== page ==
In this issue: Chair’s Welcome – Features – Bioengineers in the News – Awards & Honors – Events
Dear Alumni and Friends,
Greetings from the University of Washington Department of Bioengineering.
I’m pleased to send you this update on our latest faculty hires and our advances in bioengineering research and education.
I hope you enjoy this issue. Please feel free to send your feedback to the editors at email@example.com.
Cecilia Giachelli, Ph.D.,Professor and Acting Chair
Department of Bioengineering
University of Washington
UW Bioengineering’s newest faculty member Mike Averkiou starts January 5, 2015. Dr. Averkiou, who comes to UW Bioengineering from the University of Cyprus, develops ultrasound imaging and therapy technology, applying engineering precision to the biology of disease detection, improved cancer treatment and monitoring and ways to better deliver drugs to targeted cells.
Barry Lutz started as tenure-track assistant professor of bioengineering September 16. Dr. Lutz will establish an independent laboratory to develop affordable, accessible devices for detecting and treating disease in low-resource settings as well as develop and teach new courses. He will continue commercialization-driven projects to develop devices for treating hydrocephalus and other neurological conditions.
Human blood cells may be well understood, but the forces involved in blood clotting are not. Bioengineer Gianluca Interlandi, who joined the faculty July 1, as a research assistant professor, studies the molecular puzzle of how blood proteins interact with each other and other surfaces to stop bleeding and form clots.
Suzie Pun was promoted to professor September 16. Dr. Pun’s research focuses on developing bioinspired materials to advance drug delivery and molecular imaging technologies. Dr. Pun will continue to hold the Robert F. Rushmer Professorship in recognition of her extraordinary service to UW Bioengineering.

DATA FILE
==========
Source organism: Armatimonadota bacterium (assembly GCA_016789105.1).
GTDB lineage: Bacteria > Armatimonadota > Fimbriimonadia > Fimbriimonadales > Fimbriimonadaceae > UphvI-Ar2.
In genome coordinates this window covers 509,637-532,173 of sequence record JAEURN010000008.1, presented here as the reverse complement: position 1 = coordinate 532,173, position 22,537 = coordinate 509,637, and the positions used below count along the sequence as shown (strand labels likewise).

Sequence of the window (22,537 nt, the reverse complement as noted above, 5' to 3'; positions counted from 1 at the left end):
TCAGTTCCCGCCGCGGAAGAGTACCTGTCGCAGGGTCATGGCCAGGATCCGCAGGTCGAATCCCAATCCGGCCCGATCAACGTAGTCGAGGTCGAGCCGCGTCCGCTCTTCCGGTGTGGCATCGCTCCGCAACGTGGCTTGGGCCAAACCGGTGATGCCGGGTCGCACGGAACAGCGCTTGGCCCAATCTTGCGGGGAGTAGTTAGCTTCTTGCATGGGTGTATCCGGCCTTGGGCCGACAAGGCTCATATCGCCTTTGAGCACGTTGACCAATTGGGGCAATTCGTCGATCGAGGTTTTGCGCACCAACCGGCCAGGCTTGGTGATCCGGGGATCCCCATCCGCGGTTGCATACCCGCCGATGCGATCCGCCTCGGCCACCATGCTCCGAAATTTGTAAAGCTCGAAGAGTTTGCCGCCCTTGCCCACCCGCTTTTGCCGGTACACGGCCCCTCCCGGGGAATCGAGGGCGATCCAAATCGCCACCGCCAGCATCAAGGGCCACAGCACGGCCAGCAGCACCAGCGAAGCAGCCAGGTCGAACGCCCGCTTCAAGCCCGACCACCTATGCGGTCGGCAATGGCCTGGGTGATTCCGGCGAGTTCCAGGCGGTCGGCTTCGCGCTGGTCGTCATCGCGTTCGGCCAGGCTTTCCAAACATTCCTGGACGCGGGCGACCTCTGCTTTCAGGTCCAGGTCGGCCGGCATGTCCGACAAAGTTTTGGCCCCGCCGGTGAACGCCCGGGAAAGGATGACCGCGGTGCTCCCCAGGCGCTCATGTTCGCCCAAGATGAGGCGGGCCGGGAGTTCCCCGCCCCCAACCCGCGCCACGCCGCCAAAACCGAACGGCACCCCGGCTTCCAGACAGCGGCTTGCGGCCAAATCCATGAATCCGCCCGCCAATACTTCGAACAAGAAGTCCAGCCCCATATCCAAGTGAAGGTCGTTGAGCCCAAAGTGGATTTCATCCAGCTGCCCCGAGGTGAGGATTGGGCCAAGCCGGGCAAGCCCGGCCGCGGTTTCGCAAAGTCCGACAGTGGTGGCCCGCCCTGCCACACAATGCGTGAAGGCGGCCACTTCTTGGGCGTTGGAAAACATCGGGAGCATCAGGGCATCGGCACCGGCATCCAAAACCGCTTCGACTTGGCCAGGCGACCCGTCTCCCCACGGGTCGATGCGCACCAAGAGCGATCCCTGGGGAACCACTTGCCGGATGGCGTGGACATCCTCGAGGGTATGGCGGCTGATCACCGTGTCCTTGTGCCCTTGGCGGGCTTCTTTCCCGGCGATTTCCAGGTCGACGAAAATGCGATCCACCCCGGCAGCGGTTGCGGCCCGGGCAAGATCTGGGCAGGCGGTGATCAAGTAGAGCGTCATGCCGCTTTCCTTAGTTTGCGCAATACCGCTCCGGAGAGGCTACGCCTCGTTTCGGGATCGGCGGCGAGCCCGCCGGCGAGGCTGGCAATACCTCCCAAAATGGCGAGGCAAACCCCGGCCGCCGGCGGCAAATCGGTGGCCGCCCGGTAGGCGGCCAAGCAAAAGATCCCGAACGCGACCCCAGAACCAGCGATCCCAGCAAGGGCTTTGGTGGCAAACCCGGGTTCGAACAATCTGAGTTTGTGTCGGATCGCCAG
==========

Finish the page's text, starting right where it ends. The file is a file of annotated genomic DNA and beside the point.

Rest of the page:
What do at-home disease test kits, neuroscience and the fit of artificial limbs share in common? The researchers’ dedication to serving the public good and improving health. We talk with three researchers about the motivations for their work and the impact it stands to make.
Second-year Ph.D. student Nuttada Panpradist is confronting the world’s largest public health problems. Working with Assistant Professor Barry Lutz, Nuttada develops diagnostic tests for diseases such as HIV and tuberculosis and hopes to increase access to affordable, accessible and sustainable tools that address urgent global health needs.
Senior fellow Juan Pablo Esquivel receives Bill & Melinda Gates Foundation seed grant to develop clean water monitoring device
Juan Pablo Esquivel, a senior fellow in Professor Paul Yager’s research group, led a team that received a $50,000 seed grant from the Bill & Melinda Gates Foundation at the 2014 Electrochemical Energy and Water Summit of the Electrochemical Society (ECS) to develop powerPAD, a clean water monitoring device using paper fuel cell technology.
Nation’s graduate students rate UW BioE #2 “Best Biomedical Engineering School” in Graduateprograms.com ranking
The nation’s graduate students have rated UW Bioengineering as having the second-best biomedical engineering program in the US, according to the Fall 2014 Graduate School Rankings recently published by Graduateprograms.com.
Bioengineers in the News
UW Bioengineering Professor and former department chair (2007-13) Paul Yager presented at TEDXRainier in Seattle’s McCaw Hall on November 22 and discussed how his research group is developing paper-based devices for diagnosing infectious disease, revolutionizing the world of medicine and increasing access to healthcare to everyone, everywhere.
UW Bioengineering Professor Valerie Daggett’s research was featured in an article, “Innovative Medicine”, published in the November 2014 issue of Alaska Airlines Magazine. The article discussed novel approaches to treating complex diseases currently being developed by Seattle-area researchers, and details Dr. Daggett’s work designing peptides to neutralize harmful changes to proteins thought to have a role in amyloid diseases like Alzheimer’s.
Albert Folch delivers keynote talk at Duke University’s Mahato Memorial Event; Interviewed by Spanish-language NTN24
UW Bioengineering Associate Professor Albert Folch delivered the keynote talk at Duke University’s Mahato Memorial Event November 19, an event that celebrates the intersection of art and science. He was also interviewed by Spanish-language NTN24 on November 25, and discussed his work with 3D printing and art.